Written by Sasher Robinson, BA Media, Culture and Identity with Journalism.
As I sat down with a much needed glass of Moscato to watch the first episode of “And Just Like That”, my immediate reaction was “omg, look how old they look!”. I instantly scolded myself for my ageist brain farts and in no time at all I was completely enamoured by how exquisitely made the series is. It intelligently addressed topics that were indeed bang on trend such as gender politics, ageism, and our topic of conversation, the return of the mature student to education.
Whilst this piece is not a movie review, there are valid reasons for my reference. In the first episode, Miranda (whose age is not revealed but I am assuming the character is around 57 years old) returned to university to complete a postgraduate degree in Human Rights, which happens to be my chosen path subsequent to the completion of my studies here at the University of Roehampton.
As Miranda entered the classroom, the young ethnically diverse group of students all looked stunned by her presence given that she was visibly older than the entire cast of students. Ironically, they are all there to learn about Human Rights! Which in my opinion could lead one to assume that they would be more open minded and woke, perhaps in comparison to some. It is clear however that the student’s reactions were indeed ageist, and intentionally antagonistic on the part of the writers I’m sure, but I digress. I (although younger than the character) am Miranda! Except that I, have been told on occasion that I don’t look my age which in and of itself has been proven to be slightly problematic (lol).
Anyway, before I go on to gift to you few things that may help those considering this path of eternal student like myself and Miranda, I would just like to mention that on occasion I have felt invisible. When lectures would talk about the future, what you have to look forward to as young people, referencing their age as professionals, and highlighting the difference in age between them and their students, while shedding light on possible experiences to come…what about my future? Do I not have one? Did I waste my young years? Will anyone hire me?
When I began this journey, I had visions of my experience in uni being like A Different World. Maybe some of you may know what that is? Maybe not? Google it. I assumed that I would make friends easily, that I may find a man, or maybe partake in one or two intoxicated chants in the woods?
Whilst I am sure that covid has played a huge part in my solitary experience, I found that there is not many people of my age studying Journalism. All whilst most respected journalist themselves, are of a mature age.
So anyway, it has taken me weeks to consider what I should mention or not mention considering this is a piece for the institution which I greatly respect, and for the most part, my lecturers have been engaging, and helpful, and the campus is just beautiful… so many places to sit, and think, and find inspiration.
After much deliberation, I decided that advice would be the best way to go. So here are 5 pieces of advice from me to you, with love,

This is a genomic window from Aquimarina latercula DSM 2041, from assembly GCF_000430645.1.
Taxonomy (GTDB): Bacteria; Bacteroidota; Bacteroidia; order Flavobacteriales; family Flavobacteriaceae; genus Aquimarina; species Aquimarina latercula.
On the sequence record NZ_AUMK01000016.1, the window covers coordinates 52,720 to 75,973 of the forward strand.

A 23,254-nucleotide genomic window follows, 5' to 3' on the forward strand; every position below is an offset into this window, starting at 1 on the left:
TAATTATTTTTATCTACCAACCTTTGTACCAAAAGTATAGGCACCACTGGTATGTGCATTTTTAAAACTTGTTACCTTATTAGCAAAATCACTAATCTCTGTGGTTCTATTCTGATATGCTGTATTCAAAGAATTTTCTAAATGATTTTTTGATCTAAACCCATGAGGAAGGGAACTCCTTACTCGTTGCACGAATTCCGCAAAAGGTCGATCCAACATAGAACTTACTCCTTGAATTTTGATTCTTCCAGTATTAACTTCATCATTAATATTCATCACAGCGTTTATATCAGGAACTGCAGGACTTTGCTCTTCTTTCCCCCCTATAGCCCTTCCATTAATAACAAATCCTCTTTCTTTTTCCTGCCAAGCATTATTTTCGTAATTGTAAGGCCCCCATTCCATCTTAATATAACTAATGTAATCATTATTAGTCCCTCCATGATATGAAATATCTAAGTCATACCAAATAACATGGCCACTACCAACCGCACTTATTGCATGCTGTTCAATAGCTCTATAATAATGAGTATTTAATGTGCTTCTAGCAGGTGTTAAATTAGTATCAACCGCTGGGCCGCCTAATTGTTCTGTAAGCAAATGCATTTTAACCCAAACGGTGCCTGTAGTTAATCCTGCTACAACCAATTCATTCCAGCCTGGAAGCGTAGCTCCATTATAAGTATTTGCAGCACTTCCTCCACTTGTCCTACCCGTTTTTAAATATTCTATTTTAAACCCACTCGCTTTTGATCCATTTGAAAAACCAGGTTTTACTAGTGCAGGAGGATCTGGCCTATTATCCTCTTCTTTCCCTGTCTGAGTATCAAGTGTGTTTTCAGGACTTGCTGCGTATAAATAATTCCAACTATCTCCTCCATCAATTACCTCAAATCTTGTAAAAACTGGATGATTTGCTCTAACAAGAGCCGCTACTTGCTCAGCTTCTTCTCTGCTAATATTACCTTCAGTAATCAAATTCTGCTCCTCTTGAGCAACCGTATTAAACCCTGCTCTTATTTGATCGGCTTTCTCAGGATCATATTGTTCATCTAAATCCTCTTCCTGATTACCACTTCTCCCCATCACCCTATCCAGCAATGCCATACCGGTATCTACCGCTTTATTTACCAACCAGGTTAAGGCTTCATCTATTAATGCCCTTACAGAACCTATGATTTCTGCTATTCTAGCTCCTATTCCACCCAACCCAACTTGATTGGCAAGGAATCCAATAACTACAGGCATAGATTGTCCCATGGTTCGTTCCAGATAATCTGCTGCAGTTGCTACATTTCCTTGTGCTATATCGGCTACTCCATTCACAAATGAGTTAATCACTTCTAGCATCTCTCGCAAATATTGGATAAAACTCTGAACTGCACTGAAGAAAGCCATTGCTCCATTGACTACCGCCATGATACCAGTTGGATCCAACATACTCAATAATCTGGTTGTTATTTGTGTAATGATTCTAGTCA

The Mature Student
1. Remember inspiration comes in waves
It was about 2am in the morning and along came all the ideas for my thesis. Considering the time, I wrestled with the idea of getting up and switching on my laptop. So, I took notes instead. Utilising the notes app on my iPhone.
When tackling a piece of work most of us are under the impression that one must set aside a specific time each day to write. Whilst I agree that this regimented approach has its benefits, its important to work with yourself as an expression of thought. Life is not linear! There are other ways of achieving your goals that are non-conventional.
Place a pad and pen at your bedside if you wish to write, or you can do as I did and utilise the notes app in your phone.
2. Avoid procrastinating
This may be the most important piece of advice not just for mature students but for all students. It is important that you begin working on assignments as soon as the work is presented.
One of my lecturers commented that I, Sasher Robinson, think on my feet! Which is a great observation and for the most part she is right. It’s such a useful quality, but I am procrastinator. I constantly think about the magnitude of the task which cases stagnation. Which leads me to my next tip.
3. Stop over thinking
The reasons for my procrastination are, fear of failure, overthinking the assignment, amongst other things.
In university we discuss. We discuss in order to share ideas. So, your thoughts matter. You possess the ability to see the world in a way that your peers may not, particularly if you have more life experience. Consider that your thoughts and your ideas are valuable, and unique. After all this is the point of a thesis, to find something that no one else has or to critique the work of those scholars of which you reference. Your mind is valuable.
4. Drink water
I cannot express the importance of staying hydrated. You decrease brain function by not doing so. The American College of Nutrition states that as little as 2% dehydration, affects the brain causing symptoms such as memory loss, poor focus and attention, irritability and slow processing of information. I need not elaborate. Drink the damn water.
5. Ask questions
My grandmother would say that a stupid person doesn’t ask questions. However, we often think of ourselves as stupid if we do not know something, particularly if you are older. It may cause you to feel embarrassed, or incompetent. You know that you know stuff, and you do! You just don’t know that. So take a chill pill.
Speak to your lectures, ask them to break down essay questions. Trust me, the lecturers here at Roehampton are very helpful. They will set time aside for you to chat and offer support. Utilise them.
So anyway, all that is left to say is good luck! Enjoy the process! And I guess, welcome to Roehampton.